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Tags: long term care, Estate Planning, palliative, hospice

Massachusetts Elder Law Attorney | Palliative Care

Posted by Massachusetts Estate Planning & Elder Law Attorney, Dennis B. Sullivan, Esq., CPA, LLM on Tue, Aug 07, 2012

Palliative care is basically the prevention and treatment of pain. It does not aim for a cure, per se; it aims, instead, for relief. And - although anyone suffering from any disease can receive palliative care - it's most often associated with hospice.palliative care

Hospice, of course, is different than hospital. People go to hospitals, generally, in search of a cure. People go to hospice when there's no hope of a cure, so they can die in a comfortable, homier atmosphere.

Palliative care, in a very real way, helps ease the process of dying... which, of course, is a part of life. It doesn't postpone death, by causing people to linger with untreatable illness. But it doesn't hasten it, either.

Palliative care in a hospice setting usually involves a team of specialists, ranging from doctors to clergy, to treat pain and its symptoms, and to provide a psychological or emotional approach when warranted. And it works; most families who experience the death of a loved one in hospice say it's better than passing away in a hospital.

Yet, many people don't take advantage of hospice - even though it's paid for by Medicare.

We often tend to think of a loved one's death as the worst thing that could happen. But I would suggest that there's one thing even worse - a loved one dying badly. What do we mean by "badly?"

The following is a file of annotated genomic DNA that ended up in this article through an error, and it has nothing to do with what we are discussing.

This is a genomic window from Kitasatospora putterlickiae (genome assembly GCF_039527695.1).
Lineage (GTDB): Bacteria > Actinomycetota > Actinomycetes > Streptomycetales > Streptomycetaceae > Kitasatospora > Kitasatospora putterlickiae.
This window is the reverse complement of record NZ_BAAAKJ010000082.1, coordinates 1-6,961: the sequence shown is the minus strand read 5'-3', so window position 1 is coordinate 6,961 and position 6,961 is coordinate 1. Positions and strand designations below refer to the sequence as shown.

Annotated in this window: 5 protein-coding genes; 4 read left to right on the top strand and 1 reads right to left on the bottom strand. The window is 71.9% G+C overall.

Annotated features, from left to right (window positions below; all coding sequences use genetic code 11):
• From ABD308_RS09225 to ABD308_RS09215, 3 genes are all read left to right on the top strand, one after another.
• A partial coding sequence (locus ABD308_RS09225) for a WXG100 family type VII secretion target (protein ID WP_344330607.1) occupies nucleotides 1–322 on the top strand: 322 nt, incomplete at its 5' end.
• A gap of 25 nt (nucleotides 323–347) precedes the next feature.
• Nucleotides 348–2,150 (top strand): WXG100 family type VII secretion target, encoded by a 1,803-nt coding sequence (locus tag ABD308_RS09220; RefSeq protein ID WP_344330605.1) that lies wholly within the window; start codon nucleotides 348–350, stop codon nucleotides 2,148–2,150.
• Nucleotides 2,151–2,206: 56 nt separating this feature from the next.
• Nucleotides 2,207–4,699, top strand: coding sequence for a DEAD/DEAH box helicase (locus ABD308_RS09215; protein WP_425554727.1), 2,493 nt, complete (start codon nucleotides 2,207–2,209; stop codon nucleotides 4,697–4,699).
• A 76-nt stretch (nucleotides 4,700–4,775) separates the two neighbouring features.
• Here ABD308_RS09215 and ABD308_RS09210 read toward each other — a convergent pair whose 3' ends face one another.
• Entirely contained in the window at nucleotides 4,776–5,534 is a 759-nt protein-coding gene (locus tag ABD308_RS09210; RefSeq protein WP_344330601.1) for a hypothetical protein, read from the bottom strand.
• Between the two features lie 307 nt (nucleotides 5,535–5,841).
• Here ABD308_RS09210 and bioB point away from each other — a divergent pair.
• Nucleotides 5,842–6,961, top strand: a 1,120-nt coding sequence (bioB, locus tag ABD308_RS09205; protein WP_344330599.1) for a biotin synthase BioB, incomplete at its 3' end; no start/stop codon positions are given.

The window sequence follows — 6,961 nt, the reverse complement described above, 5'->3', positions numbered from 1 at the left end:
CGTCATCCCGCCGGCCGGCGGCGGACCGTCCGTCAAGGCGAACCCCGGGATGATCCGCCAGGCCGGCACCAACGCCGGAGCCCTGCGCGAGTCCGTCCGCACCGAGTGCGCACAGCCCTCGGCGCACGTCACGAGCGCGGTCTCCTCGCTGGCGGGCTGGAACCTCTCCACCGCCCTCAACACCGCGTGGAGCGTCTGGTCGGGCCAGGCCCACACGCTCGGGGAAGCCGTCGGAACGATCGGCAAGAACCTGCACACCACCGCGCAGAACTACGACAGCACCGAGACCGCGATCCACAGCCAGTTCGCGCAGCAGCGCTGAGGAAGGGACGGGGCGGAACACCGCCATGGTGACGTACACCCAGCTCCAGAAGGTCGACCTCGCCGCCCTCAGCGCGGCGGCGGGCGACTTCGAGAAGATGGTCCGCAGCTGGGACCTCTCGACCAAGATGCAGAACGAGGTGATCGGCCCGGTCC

According to Dr. Ira Byock, director of Palliative Medicine at Dartmouth-Hitchcock Medical Center in New Hampshire, dying badly is "Dying while suffering, dying connected to machines." Dr. Byock believes that, if we deny an imminent death, we can become delusional, and can start acting in ways that can actually harm our loved one.

These are very difficult questions. But we can help.

For more information, we encourage you to download our FREE "Consumer's Guide to Hospice Care", which reveals answers to some of the most frequently asked questions concerning Massachusetts hospice care.


At the Estate Planning & Asset Protection Law Center of Dennis Sullivan & Associates, we help people and their families concerned with losing their homes and life savings to increasing medical and nursing home costs, taxes and the costs and time delays of probate. We also protect clients from losing control of their own health and financial decisions.

We encourage you to attend one of our free educational workshops to learn more about our process and what you can do to enhance the security of your spouse, home, life savings and legacy. To register for a seat at an upcoming workshop call (800) 964-4295 (24/7) or register online at

Tags: Medicare, Estate Planning, Elder Law, Wellesley, Health Care, elder care, palliative, palliative care, hospice